The rest of the cast, unfortunately, is largely forgettable.  Fred is a stereotype of every rich kid ever who goes to college and becomes a slacker because he doesn’t quite have the brains to cut it.  At the same time, Fred subverts that type by being shown as a huge “science fan” and comic book nerd—he’s the one who applies all the superhero tropes to the team and the movie.  Wasabi specializes in lasers and has a very compulsive/neurotic personality.  GoGo is the stereotypical tough girl who specializes in electromagnets because they help reduce friction for the wheels on her bike.  Honey Lemon is a valley girl and works with chemistry.  However, that is pretty much all we know about any of these characters after this movie.  They are “cool” and fun, but that’s about all you can say about them.  Any personality comes as a direct result of their stereotype.  Hopefully if there is a sequel the writers will focus more on the rest of the team and a little less on Hiro.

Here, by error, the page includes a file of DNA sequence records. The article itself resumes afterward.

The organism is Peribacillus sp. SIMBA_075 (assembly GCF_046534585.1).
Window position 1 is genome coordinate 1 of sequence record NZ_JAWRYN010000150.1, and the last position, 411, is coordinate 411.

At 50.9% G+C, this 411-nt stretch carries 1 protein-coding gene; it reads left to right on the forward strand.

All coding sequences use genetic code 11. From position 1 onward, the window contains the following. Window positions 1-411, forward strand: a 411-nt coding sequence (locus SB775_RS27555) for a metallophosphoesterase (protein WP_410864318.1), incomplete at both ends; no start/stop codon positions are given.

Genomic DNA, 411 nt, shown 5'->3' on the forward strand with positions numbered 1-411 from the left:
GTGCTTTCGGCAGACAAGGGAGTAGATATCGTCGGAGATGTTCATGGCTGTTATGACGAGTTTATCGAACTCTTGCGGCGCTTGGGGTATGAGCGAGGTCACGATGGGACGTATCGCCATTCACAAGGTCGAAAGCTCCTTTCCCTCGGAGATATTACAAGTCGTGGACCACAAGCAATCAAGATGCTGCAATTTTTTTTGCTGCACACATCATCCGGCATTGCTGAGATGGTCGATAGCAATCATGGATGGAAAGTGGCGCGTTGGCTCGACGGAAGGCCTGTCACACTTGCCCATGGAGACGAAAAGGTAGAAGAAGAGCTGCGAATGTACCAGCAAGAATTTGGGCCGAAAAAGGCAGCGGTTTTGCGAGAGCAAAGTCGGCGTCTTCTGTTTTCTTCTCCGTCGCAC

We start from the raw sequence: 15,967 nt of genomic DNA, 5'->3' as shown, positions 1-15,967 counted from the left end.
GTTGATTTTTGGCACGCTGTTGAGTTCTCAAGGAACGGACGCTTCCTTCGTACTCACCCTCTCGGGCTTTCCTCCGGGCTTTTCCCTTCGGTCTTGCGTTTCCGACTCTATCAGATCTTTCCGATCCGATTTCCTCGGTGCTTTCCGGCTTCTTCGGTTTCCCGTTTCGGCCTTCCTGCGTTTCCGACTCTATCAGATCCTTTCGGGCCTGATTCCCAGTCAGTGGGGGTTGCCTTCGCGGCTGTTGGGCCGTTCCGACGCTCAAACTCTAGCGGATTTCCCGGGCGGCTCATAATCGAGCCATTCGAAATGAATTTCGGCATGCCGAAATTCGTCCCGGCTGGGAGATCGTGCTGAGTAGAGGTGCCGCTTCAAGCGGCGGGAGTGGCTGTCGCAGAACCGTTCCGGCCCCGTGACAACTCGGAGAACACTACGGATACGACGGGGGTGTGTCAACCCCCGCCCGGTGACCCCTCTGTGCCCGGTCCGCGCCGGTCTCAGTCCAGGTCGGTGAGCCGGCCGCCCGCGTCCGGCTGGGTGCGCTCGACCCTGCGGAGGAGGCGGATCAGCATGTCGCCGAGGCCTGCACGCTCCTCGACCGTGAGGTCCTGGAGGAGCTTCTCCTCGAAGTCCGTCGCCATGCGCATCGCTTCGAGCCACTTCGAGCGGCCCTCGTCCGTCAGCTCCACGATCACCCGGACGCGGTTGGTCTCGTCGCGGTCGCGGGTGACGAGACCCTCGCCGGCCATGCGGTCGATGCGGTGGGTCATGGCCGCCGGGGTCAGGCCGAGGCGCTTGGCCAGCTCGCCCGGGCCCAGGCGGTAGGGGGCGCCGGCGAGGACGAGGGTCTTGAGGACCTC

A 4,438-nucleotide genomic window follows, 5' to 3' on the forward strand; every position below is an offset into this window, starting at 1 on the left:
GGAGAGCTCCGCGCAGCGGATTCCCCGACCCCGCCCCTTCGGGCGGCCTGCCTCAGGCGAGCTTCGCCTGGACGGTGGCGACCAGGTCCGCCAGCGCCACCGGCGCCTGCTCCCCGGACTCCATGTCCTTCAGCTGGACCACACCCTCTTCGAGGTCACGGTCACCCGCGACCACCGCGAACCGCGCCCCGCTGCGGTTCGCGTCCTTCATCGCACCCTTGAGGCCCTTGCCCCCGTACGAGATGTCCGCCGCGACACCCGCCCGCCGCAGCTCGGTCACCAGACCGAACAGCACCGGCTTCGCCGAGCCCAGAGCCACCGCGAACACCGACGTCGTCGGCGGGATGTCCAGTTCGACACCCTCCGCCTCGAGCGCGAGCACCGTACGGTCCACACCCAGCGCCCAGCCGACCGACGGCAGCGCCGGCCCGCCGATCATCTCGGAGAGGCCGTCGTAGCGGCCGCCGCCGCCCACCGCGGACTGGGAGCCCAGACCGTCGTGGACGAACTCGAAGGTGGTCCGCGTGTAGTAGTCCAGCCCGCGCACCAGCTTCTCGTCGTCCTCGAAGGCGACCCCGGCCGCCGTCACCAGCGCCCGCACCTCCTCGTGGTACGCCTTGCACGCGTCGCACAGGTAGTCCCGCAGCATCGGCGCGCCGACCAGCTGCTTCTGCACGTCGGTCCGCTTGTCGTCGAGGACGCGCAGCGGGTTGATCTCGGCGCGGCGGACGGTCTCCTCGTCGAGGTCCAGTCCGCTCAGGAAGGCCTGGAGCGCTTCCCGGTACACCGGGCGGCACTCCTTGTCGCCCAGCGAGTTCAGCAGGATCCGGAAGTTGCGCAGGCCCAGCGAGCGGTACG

The movie’s villain is Professor Callaghan, the team’s professor at the university, who was thought to have been killed in the explosion.  He faked his death in order to steal Hiro’s micro-bots and use them to take revenge on Alistair Krei, a tech billionaire whose last experiment was responsible for the loss of Callaghan’s daughter in an alternate dimension.  This does give Callaghan a touching and emotional reason for doing what he does, a motivation which parallels Hiro’s own motivations for his actions.  Just as Hiro blames the “man in the kabuki mask” for Tadashi’s death and equips Baymax to fight him, Callaghan blames Krei for his daughter’s death, and becomes a super-villain in order to make Krei suffer the way Callaghan has.  You could even say that Callaghan is a sympathetic villain, although he does try to kill the heroes on multiple occasions.